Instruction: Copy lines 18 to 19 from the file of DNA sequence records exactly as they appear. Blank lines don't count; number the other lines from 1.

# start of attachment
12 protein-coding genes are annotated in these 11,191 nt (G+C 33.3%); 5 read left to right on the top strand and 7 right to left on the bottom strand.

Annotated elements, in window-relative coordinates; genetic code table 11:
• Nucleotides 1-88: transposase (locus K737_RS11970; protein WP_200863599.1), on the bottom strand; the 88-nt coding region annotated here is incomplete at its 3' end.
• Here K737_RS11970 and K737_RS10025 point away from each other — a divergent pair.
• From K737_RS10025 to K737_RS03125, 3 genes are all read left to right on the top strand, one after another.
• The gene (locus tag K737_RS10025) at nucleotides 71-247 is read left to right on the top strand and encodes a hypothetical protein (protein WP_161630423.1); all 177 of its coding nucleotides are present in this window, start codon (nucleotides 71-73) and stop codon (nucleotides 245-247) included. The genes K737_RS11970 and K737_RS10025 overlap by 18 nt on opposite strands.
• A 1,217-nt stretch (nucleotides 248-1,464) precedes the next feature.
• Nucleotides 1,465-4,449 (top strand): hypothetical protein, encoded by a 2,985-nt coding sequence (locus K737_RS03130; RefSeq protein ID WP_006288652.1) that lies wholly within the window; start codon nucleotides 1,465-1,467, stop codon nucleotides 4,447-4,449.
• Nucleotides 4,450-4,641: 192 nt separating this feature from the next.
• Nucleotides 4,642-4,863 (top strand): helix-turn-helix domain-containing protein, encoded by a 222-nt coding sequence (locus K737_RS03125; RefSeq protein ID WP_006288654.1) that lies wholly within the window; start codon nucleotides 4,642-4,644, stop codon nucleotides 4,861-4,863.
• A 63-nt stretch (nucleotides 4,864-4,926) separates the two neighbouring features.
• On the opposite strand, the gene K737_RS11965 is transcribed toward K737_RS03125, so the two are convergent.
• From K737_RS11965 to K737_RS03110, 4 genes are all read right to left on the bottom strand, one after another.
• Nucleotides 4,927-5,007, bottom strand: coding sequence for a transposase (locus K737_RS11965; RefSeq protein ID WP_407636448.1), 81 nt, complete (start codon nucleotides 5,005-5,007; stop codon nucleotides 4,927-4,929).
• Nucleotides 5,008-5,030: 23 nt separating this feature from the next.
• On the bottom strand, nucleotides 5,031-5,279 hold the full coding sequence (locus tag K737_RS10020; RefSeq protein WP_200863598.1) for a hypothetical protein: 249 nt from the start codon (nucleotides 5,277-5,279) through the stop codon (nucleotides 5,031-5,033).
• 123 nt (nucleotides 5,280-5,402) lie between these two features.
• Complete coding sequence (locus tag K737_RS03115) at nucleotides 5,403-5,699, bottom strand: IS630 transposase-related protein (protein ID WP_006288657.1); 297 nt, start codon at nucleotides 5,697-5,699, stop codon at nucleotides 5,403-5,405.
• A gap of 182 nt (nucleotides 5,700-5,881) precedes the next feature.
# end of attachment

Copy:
• Complete coding sequence (locus tag K737_RS03115) at nucleotides 5,403-5,699, bottom strand: IS630 transposase-related protein (protein ID WP_006288657.1); 297 nt, start codon at nucleotides 5,697-5,699, stop codon at nucleotides 5,403-5,405.
• A gap of 182 nt (nucleotides 5,700-5,881) precedes the next feature.